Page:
I absolutely hated the program, and wanted no part of it. My father also felt it was detrimental to me because, as taught in Christian Science, people shouldn’t rehearse a problem and give it credibility—rather than denying the lie and focusing on who man “really was” as taught by Mary Baker Eddy, and drilled into me in Sunday School. He felt that others insisting that they or I was ill was a form of malpractice against me—delaying my healing in Christian Science. So, instead of going to the program, I was driven around in the car to give me something to do. I was often taken to a Christian Science Reading Room during my recovery so dad could do metaphysical work and pick up the latest Christian Science Journal.

While this was happening, my journalism career ended up in tatters after an editor lost an article that I had written a month before it was to be published. The article was fine and contained zero inaccuracies when it was initially sent to him. When this person lost my draft, he had me write another one up; but, now I was completely out of it, and had no recollection of what I had written having been in a mental health crisis in hospital. It ended up being printed a few days after I got out. They later retracted it after I quoted a source in the article inaccurately and couldn’t produce tape or notes for back-up.

My official graduation from college happened in June 2003—before I was released from the hospital. My doctor ended up putting me on enough medication, and with chaperones to attend with me, I received my diploma and returned to the ward that night. Unfortunately, I knew that everything I had worked for years to accomplish was now up in smoke, and nobody would employ me—or so I thought at the time. Once I was released, I did fine for six months before suffering a relapse.

While I don’t blame my parents for any of this, Christian Science played a huge part in them not knowing what bipolar disorder was. None of us knew the symptoms of the disease and its undercurrent of hypo-mania that had been leading up to an inevitable crisis for approximately 10 years prior. I had crippling depression and then bursts of happiness throughout these years, and constantly slid between both poles rapidly, with zero warning but without any delusions as a child. I also always twisted mild teasing from peers into something completely different and totally out of context.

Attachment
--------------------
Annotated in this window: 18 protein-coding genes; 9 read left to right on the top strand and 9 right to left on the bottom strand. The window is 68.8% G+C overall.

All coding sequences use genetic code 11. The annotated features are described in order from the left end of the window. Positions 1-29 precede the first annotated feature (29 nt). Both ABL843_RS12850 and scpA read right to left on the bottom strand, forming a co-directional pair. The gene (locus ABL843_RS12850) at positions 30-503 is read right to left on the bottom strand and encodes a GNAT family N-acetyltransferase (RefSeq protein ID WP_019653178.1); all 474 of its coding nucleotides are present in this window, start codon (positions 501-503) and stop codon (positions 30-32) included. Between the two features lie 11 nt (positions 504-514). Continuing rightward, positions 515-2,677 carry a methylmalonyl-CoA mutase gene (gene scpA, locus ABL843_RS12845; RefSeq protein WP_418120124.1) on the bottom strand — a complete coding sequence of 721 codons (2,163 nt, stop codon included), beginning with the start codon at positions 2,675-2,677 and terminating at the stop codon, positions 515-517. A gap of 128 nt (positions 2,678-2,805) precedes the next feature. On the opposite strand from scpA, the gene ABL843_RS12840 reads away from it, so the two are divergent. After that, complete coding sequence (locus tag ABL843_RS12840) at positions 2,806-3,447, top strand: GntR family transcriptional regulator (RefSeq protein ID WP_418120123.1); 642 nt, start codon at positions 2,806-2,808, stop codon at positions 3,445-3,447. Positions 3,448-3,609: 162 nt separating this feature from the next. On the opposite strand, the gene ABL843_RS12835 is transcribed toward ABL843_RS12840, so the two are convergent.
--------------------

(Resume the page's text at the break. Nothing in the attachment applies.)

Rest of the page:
I couldn’t relate to any of my peers whatsoever. I even had my arm broken by a classmate during recess one day. It was several months before I reached high school, when the school district wouldn’t allow me to enroll in a school that these classmates wouldn’t be in so I could have a fresh start. My parents home schooled me until I found a school offering equivalent of GED to adults. During this time, the school board insisted I see a doctor and counselor because they thought I could be mentally ill and that this was the cause of my problems. My dad took me to a doctor, thinking there was nothing wrong with me at all.

At the end of the discussion, she gave him card and referral to a psychiatrist. I remember my father getting into the car, rippling the card up and telling me this was the standard brush off and a way to dump a client they didn’t want. He still prayed for years in Christian Science to fix my social problems until everything came to a head in 2003—10 years later.

I mentioned earlier that my career was in tatters. The only good thing that came from this awful experience—that still impacts me daily—was a second chance. I was in total despair one day, and reached out to a friend who asked me if there was anything I wanted to do in journalism that I hadn’t achieved, or that involved writing for magazines or newspapers. I told her that I really wanted to be a film critic. We ended up finding a lead and a site that has published my interviews, features, and reviews for over 17 years now.

This work has led to guest appearances speaking about the Academy Awards and other film-related topics for U.S. and Canadian radio and television. I would have never had this opportunity without being diagnosed as bipolar, eventually following medical treatment to the letter, and ditching Christian Science completely; and having constant care under watchful eye of a psychiatrist for over two decades now. While there were numerous missed opportunities over the course of 10 years prior to experiencing my full blown psychiatric crisis, I do not blame my father or mother for anything that I experienced. My father didn’t know any better, and he followed Mary Baker Eddy’s teachings for 60 years until his passing from terminal cancer in 2021. He believed, as I did until my crisis, that the TRUTH contained in her writings and teachings could heal any disease—including mine. When it couldn’t it devastated him.

My father was never the same afterwards, and blamed his genetics for everything I experienced with the disease. Our relationship became somewhat fractured, as he could see that the same traits within himself—with constant rapid cycles of depression, horrible temperament, and twisting of what others said. My psychiatrist believed strongly that he had an undiagnosed type of bipolar disorder, minus the delusions, for all of his adult life. While I got helped by modern medicine, he never took those steps for himself because of Christian Science. It is a fact I cannot change, and I continue to grapple with it every moment of every day.

By Geoffrey D. Roberts

Kaleidoscope of Christian Science